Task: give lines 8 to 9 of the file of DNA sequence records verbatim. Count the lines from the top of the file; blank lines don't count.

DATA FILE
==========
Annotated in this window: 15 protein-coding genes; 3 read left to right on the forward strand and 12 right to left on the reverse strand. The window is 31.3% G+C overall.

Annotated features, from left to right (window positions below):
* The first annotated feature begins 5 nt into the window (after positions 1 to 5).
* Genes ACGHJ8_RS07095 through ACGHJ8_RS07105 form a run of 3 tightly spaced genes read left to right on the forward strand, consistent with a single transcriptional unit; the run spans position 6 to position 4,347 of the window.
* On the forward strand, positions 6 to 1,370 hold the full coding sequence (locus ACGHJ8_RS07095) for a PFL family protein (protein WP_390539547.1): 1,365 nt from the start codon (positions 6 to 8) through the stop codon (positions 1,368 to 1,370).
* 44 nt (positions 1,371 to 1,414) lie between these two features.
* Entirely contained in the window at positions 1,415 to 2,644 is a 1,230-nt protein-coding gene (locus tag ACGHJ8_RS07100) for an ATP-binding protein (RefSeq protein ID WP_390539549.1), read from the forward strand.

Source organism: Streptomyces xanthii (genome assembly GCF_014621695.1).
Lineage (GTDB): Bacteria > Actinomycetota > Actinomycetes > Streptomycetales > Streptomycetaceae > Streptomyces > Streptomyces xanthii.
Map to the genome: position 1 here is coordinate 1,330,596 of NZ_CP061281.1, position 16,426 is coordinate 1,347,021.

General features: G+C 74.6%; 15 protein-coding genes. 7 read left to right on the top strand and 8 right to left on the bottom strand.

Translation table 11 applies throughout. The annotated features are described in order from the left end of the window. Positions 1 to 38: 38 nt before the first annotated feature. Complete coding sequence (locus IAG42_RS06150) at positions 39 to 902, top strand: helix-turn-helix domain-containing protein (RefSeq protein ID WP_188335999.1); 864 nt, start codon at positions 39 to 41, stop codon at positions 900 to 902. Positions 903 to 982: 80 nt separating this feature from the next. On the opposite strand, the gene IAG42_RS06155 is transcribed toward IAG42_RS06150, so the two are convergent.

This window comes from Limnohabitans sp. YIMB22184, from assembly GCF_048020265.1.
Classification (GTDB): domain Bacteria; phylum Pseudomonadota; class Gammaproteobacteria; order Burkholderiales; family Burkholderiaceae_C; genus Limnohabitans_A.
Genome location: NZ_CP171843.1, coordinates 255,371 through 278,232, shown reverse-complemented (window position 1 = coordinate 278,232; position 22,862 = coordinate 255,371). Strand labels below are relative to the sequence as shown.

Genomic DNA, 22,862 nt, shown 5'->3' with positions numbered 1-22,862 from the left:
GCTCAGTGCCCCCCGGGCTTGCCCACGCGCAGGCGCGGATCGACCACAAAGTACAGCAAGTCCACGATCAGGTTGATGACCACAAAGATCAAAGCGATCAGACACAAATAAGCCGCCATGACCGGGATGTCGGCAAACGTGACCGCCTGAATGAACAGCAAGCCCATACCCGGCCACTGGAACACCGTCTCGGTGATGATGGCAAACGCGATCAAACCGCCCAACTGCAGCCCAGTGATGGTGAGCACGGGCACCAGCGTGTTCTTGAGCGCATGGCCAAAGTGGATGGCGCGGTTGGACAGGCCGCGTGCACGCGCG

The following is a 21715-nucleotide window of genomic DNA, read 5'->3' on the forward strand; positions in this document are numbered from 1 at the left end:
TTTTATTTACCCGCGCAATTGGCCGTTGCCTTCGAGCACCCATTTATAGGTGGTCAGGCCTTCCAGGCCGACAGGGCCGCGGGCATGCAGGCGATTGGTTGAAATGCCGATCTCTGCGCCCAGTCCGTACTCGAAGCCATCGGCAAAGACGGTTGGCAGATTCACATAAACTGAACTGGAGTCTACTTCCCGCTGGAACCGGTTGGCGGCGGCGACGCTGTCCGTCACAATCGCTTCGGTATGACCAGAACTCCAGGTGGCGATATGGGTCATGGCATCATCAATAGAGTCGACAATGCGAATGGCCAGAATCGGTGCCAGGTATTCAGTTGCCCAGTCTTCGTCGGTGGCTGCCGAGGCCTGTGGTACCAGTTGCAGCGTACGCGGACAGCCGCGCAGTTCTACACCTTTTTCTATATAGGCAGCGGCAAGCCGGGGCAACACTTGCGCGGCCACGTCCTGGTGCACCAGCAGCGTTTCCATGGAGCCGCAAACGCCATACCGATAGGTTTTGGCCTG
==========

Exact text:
Source organism: Streptomyces xanthii (genome assembly GCF_014621695.1).
Lineage (GTDB): Bacteria > Actinomycetota > Actinomycetes > Streptomycetales > Streptomycetaceae > Streptomyces > Streptomyces xanthii.